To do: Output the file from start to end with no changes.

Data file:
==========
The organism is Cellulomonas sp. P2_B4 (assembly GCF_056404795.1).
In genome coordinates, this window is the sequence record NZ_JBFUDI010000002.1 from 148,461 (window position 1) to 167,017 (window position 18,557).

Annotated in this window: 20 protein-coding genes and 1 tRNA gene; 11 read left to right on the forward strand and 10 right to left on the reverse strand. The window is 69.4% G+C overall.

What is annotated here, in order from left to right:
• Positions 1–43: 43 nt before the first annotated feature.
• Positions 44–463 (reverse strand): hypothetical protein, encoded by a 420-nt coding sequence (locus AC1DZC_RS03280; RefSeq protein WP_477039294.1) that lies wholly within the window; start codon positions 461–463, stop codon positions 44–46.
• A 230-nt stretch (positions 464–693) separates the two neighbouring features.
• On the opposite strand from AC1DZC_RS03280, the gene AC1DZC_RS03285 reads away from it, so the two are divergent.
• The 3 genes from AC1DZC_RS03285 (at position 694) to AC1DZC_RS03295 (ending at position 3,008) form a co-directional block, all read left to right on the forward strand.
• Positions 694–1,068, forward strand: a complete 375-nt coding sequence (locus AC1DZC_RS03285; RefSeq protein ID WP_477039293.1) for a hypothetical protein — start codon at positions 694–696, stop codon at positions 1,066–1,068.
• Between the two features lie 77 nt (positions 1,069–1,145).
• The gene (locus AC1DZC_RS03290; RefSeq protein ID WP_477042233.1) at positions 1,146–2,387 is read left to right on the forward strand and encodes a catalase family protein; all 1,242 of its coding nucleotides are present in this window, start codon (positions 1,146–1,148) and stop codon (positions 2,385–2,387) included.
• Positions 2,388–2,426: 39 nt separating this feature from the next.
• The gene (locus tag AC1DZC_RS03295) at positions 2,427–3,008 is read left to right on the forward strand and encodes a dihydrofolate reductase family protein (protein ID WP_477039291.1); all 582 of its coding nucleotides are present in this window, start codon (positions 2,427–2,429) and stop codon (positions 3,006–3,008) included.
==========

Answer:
The organism is Cellulomonas sp. P2_B4 (assembly GCF_056404795.1).
In genome coordinates, this window is the sequence record NZ_JBFUDI010000002.1 from 148,461 (window position 1) to 167,017 (window position 18,557).

Annotated in this window: 20 protein-coding genes and 1 tRNA gene; 11 read left to right on the forward strand and 10 right to left on the reverse strand. The window is 69.4% G+C overall.

What is annotated here, in order from left to right:
• Positions 1–43: 43 nt before the first annotated feature.
• Positions 44–463 (reverse strand): hypothetical protein, encoded by a 420-nt coding sequence (locus AC1DZC_RS03280; RefSeq protein WP_477039294.1) that lies wholly within the window; start codon positions 461–463, stop codon positions 44–46.
• A 230-nt stretch (positions 464–693) separates the two neighbouring features.
• On the opposite strand from AC1DZC_RS03280, the gene AC1DZC_RS03285 reads away from it, so the two are divergent.
• The 3 genes from AC1DZC_RS03285 (at position 694) to AC1DZC_RS03295 (ending at position 3,008) form a co-directional block, all read left to right on the forward strand.
• Positions 694–1,068, forward strand: a complete 375-nt coding sequence (locus AC1DZC_RS03285; RefSeq protein ID WP_477039293.1) for a hypothetical protein — start codon at positions 694–696, stop codon at positions 1,066–1,068.
• Between the two features lie 77 nt (positions 1,069–1,145).
• The gene (locus AC1DZC_RS03290; RefSeq protein ID WP_477042233.1) at positions 1,146–2,387 is read left to right on the forward strand and encodes a catalase family protein; all 1,242 of its coding nucleotides are present in this window, start codon (positions 1,146–1,148) and stop codon (positions 2,385–2,387) included.
• Positions 2,388–2,426: 39 nt separating this feature from the next.
• The gene (locus tag AC1DZC_RS03295) at positions 2,427–3,008 is read left to right on the forward strand and encodes a dihydrofolate reductase family protein (protein ID WP_477039291.1); all 582 of its coding nucleotides are present in this window, start codon (positions 2,427–2,429) and stop codon (positions 3,006–3,008) included.